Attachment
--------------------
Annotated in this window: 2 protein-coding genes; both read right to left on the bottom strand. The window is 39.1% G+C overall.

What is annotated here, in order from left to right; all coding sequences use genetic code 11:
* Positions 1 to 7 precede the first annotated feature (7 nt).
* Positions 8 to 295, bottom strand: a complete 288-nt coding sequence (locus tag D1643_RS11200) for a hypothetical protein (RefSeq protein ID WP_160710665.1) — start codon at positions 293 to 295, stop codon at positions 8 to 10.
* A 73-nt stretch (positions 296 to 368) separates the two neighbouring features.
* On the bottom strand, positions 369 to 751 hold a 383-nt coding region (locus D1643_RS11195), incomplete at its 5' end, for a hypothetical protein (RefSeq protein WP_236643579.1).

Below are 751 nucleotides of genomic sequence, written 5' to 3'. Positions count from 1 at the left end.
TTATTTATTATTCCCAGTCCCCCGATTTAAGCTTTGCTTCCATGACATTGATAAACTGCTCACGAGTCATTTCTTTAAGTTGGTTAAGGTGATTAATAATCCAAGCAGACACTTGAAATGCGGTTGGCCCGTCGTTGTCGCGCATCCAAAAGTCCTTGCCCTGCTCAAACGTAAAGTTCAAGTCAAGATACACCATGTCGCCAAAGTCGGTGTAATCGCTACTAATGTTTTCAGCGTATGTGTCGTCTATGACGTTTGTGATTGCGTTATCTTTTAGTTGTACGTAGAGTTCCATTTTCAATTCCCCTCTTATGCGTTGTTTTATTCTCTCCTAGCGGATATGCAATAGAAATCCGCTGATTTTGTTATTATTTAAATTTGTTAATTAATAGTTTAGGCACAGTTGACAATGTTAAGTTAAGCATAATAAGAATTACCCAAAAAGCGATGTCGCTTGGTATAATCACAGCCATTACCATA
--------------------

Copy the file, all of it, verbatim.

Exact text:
Annotated in this window: 2 protein-coding genes; both read right to left on the bottom strand. The window is 39.1% G+C overall.

What is annotated here, in order from left to right; all coding sequences use genetic code 11:
* Positions 1 to 7 precede the first annotated feature (7 nt).
* Positions 8 to 295, bottom strand: a complete 288-nt coding sequence (locus tag D1643_RS11200) for a hypothetical protein (RefSeq protein ID WP_160710665.1) — start codon at positions 293 to 295, stop codon at positions 8 to 10.
* A 73-nt stretch (positions 296 to 368) separates the two neighbouring features.
* On the bottom strand, positions 369 to 751 hold a 383-nt coding region (locus D1643_RS11195), incomplete at its 5' end, for a hypothetical protein (RefSeq protein WP_236643579.1).

Below are 751 nucleotides of genomic sequence, written 5' to 3'. Positions count from 1 at the left end.
TTATTTATTATTCCCAGTCCCCCGATTTAAGCTTTGCTTCCATGACATTGATAAACTGCTCACGAGTCATTTCTTTAAGTTGGTTAAGGTGATTAATAATCCAAGCAGACACTTGAAATGCGGTTGGCCCGTCGTTGTCGCGCATCCAAAAGTCCTTGCCCTGCTCAAACGTAAAGTTCAAGTCAAGATACACCATGTCGCCAAAGTCGGTGTAATCGCTACTAATGTTTTCAGCGTATGTGTCGTCTATGACGTTTGTGATTGCGTTATCTTTTAGTTGTACGTAGAGTTCCATTTTCAATTCCCCTCTTATGCGTTGTTTTATTCTCTCCTAGCGGATATGCAATAGAAATCCGCTGATTTTGTTATTATTTAAATTTGTTAATTAATAGTTTAGGCACAGTTGACAATGTTAAGTTAAGCATAATAAGAATTACCCAAAAAGCGATGTCGCTTGGTATAATCACAGCCATTACCATA